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Cynthia Madison posted a blog entry in Environmental decline is at an all-time high – what can YOU do about it?People feel more and more determined to go green because they are aware it's their role to change the world, they're living in. Pollution and climate change triggered some extreme, tragic events that destroyed both life and nature. From record heat in Europe to floods in the USA and fires in Australia, they are all consequences of human actions. It's shocking to find out that a small choice you make in your everyday life can trigger a chain of reactions and lead the planet a step closer to collapse. The environmental issues the world is experiencing will always be a hot subject due to their ever-changing characteristics. But during the last years, there was registered a shift that showed people are ready to take responsibility for their actions and make changes. 2019 was about sustainability stories that inspired everyone to get involved in a movement they supported in silence until now. Without further introduction, here are some of the most exciting sustainability stories we witnessed in 2019. Greta Thunberg made the climate protest movement explode Before Greta, climate change protesters made a buzz around the idea, but they never managed to draw global attention. When Time Magazine named the young activist their Person of the Year, she was the youngest to get this title, but also one of the most controversial figures. Greta first introduced herself to the public in 2018, and she quickly started a global movement because she was not afraid to speak truth to power and engage her followers in diverse subjects. She used social media as a tool to draw attention to the problems the planet is facing and educate young people in becoming the leaders of the green movement. Her influence is so strong she convinced tens of thousands of Belgian teens to march weekly to the EU headquarters in Brussels. On 15 March 2019, she encouraged people to march in various locations worldwide, and over 15 million participants joined the movement. In September she also drew attention towards the bad choices, world leaders make when she decided to travel by boat to the UN climate meeting and shame the ones who opted for flight solutions. Greta proves that Gen Z young people are more than ready to lead the way in environmental actions and come up with strategies to lower the level of pollution and destruction. Activists pointed out the seriousness of the climate crisis through distressed messages For many years, environmentalists didn't show the accurate results the climate crisis has on the planet because they were afraid the public would find them too depressing. But as the problem evolved and people refused to understand its extent, they had to go with the gloom and doom. When David Wallace Wells published the book The Unhabitable Earth, he made sure the facts he presented will panic the readers and show what really happens if the planet is warming more than it already did. The scientific community weighed in the ups and downs of sharing with the public how harmful the effects of pollution and climate change are. Still, they concluded that it's best people to know the threats that endanger their existence, than living with the misconception Earth will remain a safe planet no matter what their actions are. The Unhabitable Earth showed that the future could bring some apocalyptic scenarios. If humans continue to change the planet's land to adapt to their ever-growing demands without considering the long-term effects, they will threaten global food security and the planet's ability to capture carbon. If they don't lower the amount of trash, they dispose they will endanger ocean life and bring extinction to plants and animals. The only solution to avoid this outcome is to cut emissions. People and companies have started to take notice of their effect on the planet. They are slowly integrating green practices and use social media and the Internet to point how significant change is. Companies use video content to share their measures and inspire the public to follow their example. They use videos to describe the effects specific actions have and recommend solutions. They try to educate their clients through example. Governments joined the green movement Two significant measures marked 2019, the USA created the Green New Deal's legal environment, and the EU's Green Deal listed its circular economy principles. Some people state that these measures are still not enough to improve the environmental landscape, and they are right, but they put the base for other changes that will support change. The new regulations support brands worldwide to adopt green practices. We will list some examples to show that the world is facing towards sustainability. CleanO2 created a device named CARBiNX that traps CO2 emissions and transforms them into potash to make detergents and soap. Lush Cosmetics is another company that uses technology to lower CO2 emissions in their manufacturing processes. Lyft has joined the Green Cities Initiative that encourages companies to switch to electric cars. Companies like Lyft have a significant impact on the environment because they run fleets worldwide and generate emissions higher than other brands. Lyft has started to replace its old cars with eco-friendly alternatives and allows clients to request a green vehicle using the Green Mode feature. IKEA is another worldwide famous brand that adopted the green initiative. They created a project named A Sustainable Everyday that aims to replace single-use plastic items with disposables made from recyclable materials. Considering that plastic is one of the greatest problems the planet is dealing with, any initiative that promotes plastic cut is more than welcomed. The above names prove that government regulations enabled them to adopt bolder decisions and switch to sustainable leadership. It's expected in 2020 that companies can use their political influence and have a more aggressive role in climate policy. Magazines like Vogue already announced they would use their power to reach companies and individuals and lower the footprint of apparel by educating their audiences.
Cynthia Madison posted a blog entry in Environmental decline is at an all-time high – what can YOU do about it?Traveling far and wide has never been easier. When the urge to wander kicks in, you can now hop on a plane and the next thing you know you’re miles away from civilization and life as you know it. Maybe you’ll have to change a few transport means in between, but eventually you’re going to reach your destination. We’ve all become modern day explorers and there’s not much this planet can hide from us anymore. Let’s take a look at some numbers to put things into perspective. The total contribution of travel and tourism to global economy amounted to 9.25tr USD in 2019. In the same year, 4.715 billion USD were spent in global leisure tourism and in 2018 approximately 1.4 billion international tourist arrivals were recorded. What do these figures tell us? That we travel a lot. But while scouring the earth and discovering new places, cultures and experiences is a great way to nurture your spirit and broaden your horizons, it can also take a serious toll on the environment. That’s why sustainable travel has come into focus in recent years, as an alternative to traditional tourism. While we travel, we must also think of how our actions affect the planet and find ways to minimize the impact on the environment, so that generations to come can also enjoy this world’s wonders. So here are some tips you can think of in-between takeoff and landing if you want to travel green and go from average tourist to superhero ecotourist. Don’t follow the hype There are some destinations that attract tourists like a magnet. Every year millions of travelers flock to hyped locations as if there were no other places on earth left to visit. It’s quite tempting to follow the pack and see for yourself what they have to offer, but as wonderful as these destinations might be, the crowds, the hustle and bustle, the hours spent waiting in line to see certain attractions take away some of their beauty. And what’s most important, their ecosystems are already under a lot of stress due to the high number of visitors, which means they really need a time out from tourists. So instead of adding to the numbers you can choose less popular places and give those hyper visited locations a well-deserved break. Do your homework When visiting a new place it’s always a good idea to learn a few essential things about it before you get there. Each destination has unique features and it’s worth getting as informed as possible so you can understand how you should behave once you are there and what you can do to protect them from damage. Learning about local specificities, local culture and the communities you’ll come in contact with will help you become more aware of your surroundings. By practicing empathy you’ll be able to connect better with the environment and enjoy your travel adventures while also caring both for your safety and for the planet. Respect the wildlife Wild animals are meant to live unbothered in their natural environments and not be used as means of entertainment for tourists. Unfortunately, in many popular destinations you’ll see wild animals in captivity, trained to do tricks for tourists. Don’t take part in wildlife shows or attractions if you don’t want to encourage these cruel practices. Watching animals in their natural habitat is a unique experience, but you must make sure that your presence doesn’t disturb the wildlife. For example, if you want to go dolphin watching in the Algarve, choose a professional tour operator that follows local regulations and has high ethical standards regarding wildlife protection. Before adventuring into the wild, remember that wild animals are not pets, so refrain from feeding them even if they seem friendly and cute, and when buying souvenirs, make sure they don’t come from animal sources. Choose your transport wisely How you travel is also important. Planes might be the fastest way to get to your dream destination, but they’re far from being eco-friendly. If you can, take the longer route and travel by train, bus or ferry. If you don’t have these options, the least you could do is book non-stop flights as they use less fuel. Of course, in an ideal world we would all cycle our way around the world, and while you can’t use a bicycle as your exclusive transport method, you could include it in some parts of your journey. And when the odds are against you, public transportation is the second-best choice. Look for eco-friendly accommodation Hotel chains are not the greatest option if you’re looking for sustainable practices. Fortunately, they’re not the only type of accommodation available, so do your research and try to find an eco-friendlier alternative that will suit your ecotourism principles and your budget. Chances are you’ll be able to find smaller, independent accommodations that are much more in sync with nature and you’ll also have the chance to get a feel of the local community. If you’re lucky enough, you could come across organic farms or eco-lodges that promote a sustainable lifestyle and are actively involved in environmental conservation. Buy local Supporting the local economy is another way to get involved in ecotourism. Don’t eat at famous fast-food chains just because you’re familiar with the menu. Since you’re not at home, try something different and get a taste of the local cuisine. You could eat at family-run diners in the local community or, even better, you could check out the local grocery shops, buy fresh products and prepare your own food if you have the possibility. As for shopping, you could always roam all the small local shops and buy as many souvenirs as you like for everyone at home, but make sure they come from local sources and were not imported from some other place half-way around the world.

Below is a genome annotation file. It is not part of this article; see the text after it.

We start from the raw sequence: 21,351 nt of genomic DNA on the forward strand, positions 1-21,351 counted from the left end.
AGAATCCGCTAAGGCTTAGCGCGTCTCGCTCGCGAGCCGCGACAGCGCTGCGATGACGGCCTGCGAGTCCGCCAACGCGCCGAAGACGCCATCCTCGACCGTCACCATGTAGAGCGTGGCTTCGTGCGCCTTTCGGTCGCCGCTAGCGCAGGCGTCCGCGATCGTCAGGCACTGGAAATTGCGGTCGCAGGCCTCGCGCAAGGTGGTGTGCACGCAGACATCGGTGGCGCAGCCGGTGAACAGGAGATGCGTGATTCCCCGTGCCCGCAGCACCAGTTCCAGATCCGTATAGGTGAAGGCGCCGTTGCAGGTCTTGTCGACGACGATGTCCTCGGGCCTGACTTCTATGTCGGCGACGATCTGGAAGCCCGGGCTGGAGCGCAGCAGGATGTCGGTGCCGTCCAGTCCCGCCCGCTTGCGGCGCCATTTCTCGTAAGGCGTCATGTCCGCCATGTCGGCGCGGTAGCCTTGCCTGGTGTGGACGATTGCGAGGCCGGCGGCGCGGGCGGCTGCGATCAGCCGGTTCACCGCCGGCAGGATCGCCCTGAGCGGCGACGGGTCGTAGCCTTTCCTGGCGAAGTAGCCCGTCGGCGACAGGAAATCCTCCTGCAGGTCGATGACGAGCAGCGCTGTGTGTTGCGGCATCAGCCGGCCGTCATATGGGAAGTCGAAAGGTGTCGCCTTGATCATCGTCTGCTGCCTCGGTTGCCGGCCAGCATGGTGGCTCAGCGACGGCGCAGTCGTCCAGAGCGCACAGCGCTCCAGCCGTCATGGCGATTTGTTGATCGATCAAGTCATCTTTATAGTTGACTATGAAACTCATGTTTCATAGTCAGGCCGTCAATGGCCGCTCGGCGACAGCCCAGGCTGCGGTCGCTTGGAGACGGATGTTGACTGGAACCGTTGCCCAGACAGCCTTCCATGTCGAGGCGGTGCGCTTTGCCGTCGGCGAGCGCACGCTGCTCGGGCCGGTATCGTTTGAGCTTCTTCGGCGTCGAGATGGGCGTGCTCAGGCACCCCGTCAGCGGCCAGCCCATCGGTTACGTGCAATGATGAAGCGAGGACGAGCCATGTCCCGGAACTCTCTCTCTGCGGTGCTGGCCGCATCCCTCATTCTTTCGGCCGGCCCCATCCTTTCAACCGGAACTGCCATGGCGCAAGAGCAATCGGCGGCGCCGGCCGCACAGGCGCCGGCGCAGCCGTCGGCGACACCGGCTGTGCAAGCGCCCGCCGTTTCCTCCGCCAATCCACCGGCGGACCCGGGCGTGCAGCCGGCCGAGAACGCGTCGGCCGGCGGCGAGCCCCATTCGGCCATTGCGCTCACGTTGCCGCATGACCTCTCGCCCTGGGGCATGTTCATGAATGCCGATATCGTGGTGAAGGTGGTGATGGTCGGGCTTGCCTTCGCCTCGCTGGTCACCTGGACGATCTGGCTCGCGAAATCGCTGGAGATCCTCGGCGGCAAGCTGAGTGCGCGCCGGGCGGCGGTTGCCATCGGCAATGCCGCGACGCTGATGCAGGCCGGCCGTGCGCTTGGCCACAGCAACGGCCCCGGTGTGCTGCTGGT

New year’s day is resolutions time and normally, I wouldn’t make any. However, since a couple of years ago, I re-started the trend and surprisingly, they kind of worked. This is why this year, I am making a new batch of resolutions to start the year right and keep me going until the end of the year. This time around, my focus is on green resolutions. Go Organic For months I have been wanting to adapt a healthier lifestyle and going organic. Some people think that going organic is expensive. But there is a less expensive way to do this. You can grow your own vegetable garden and just harvest what you need from there. If going organic is a little bit more expensive than your usual food choices, you can make adjustments and cut back on some of your unnecessary expenses so you can invest more in your health. Remember, health is wealth and the earlier we embrace a healthier lifestyle, the happier we will be. Go Green Going organic doesn’t just pertain to food choices, it can also mean going green, choosing options that have less or zero impact on the environment. These days, I have been more conscious of the things that I am using. I try to use cleaners with natural ingredients rather than those with harsh chemicals. I also pay more attention now to biodegradable and recyclable labels on items. These choices are not only healthier for you but also for our environment. Go Green Travel One of the things that can inspire you--if you have not gone green yet--is the magnificent grandeur of mother nature. This year I want to travel to places that showcase this glorious beauty and places where people caring for the environment has managed to help protect this natural wonder. A friend of mine who recently visited Hawaii has often told me of the peoples’ efforts there in conserving wildlife and its environment. It must be a very beautiful place to visit. If you are planning to travel green, just remember to always take travel insurance. There are insurance companies such as Seven Corners that have plans to fit whatever traveler’s needs or budget. I hope that others too will embark on journeys that will help them to discover the gift of nature’s beauty and hopefully inspire them to embark on their own quest to help preserve the environment. What’s your green resolution for this year?